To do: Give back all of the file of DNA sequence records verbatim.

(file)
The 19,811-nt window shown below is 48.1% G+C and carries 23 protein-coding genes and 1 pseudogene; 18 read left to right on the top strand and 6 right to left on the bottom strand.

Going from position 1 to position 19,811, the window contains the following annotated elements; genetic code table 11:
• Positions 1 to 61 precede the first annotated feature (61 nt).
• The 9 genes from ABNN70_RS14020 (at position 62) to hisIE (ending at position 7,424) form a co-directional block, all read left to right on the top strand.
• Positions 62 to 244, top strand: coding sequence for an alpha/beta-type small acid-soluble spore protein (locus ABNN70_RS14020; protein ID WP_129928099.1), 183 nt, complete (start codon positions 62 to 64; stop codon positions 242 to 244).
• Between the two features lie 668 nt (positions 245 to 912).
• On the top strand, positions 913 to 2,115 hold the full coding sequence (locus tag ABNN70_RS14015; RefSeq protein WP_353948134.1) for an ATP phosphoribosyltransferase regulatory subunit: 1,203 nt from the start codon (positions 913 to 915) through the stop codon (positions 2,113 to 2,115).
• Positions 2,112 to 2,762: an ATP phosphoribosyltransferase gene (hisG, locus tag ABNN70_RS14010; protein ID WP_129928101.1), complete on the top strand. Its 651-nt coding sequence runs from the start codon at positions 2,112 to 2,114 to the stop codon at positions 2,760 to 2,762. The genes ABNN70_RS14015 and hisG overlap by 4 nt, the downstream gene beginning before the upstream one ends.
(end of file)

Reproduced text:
The 19,811-nt window shown below is 48.1% G+C and carries 23 protein-coding genes and 1 pseudogene; 18 read left to right on the top strand and 6 right to left on the bottom strand.

Going from position 1 to position 19,811, the window contains the following annotated elements; genetic code table 11:
• Positions 1 to 61 precede the first annotated feature (61 nt).
• The 9 genes from ABNN70_RS14020 (at position 62) to hisIE (ending at position 7,424) form a co-directional block, all read left to right on the top strand.
• Positions 62 to 244, top strand: coding sequence for an alpha/beta-type small acid-soluble spore protein (locus ABNN70_RS14020; protein ID WP_129928099.1), 183 nt, complete (start codon positions 62 to 64; stop codon positions 242 to 244).
• Between the two features lie 668 nt (positions 245 to 912).
• On the top strand, positions 913 to 2,115 hold the full coding sequence (locus tag ABNN70_RS14015; RefSeq protein WP_353948134.1) for an ATP phosphoribosyltransferase regulatory subunit: 1,203 nt from the start codon (positions 913 to 915) through the stop codon (positions 2,113 to 2,115).
• Positions 2,112 to 2,762: an ATP phosphoribosyltransferase gene (hisG, locus tag ABNN70_RS14010; protein ID WP_129928101.1), complete on the top strand. Its 651-nt coding sequence runs from the start codon at positions 2,112 to 2,114 to the stop codon at positions 2,760 to 2,762. The genes ABNN70_RS14015 and hisG overlap by 4 nt, the downstream gene beginning before the upstream one ends.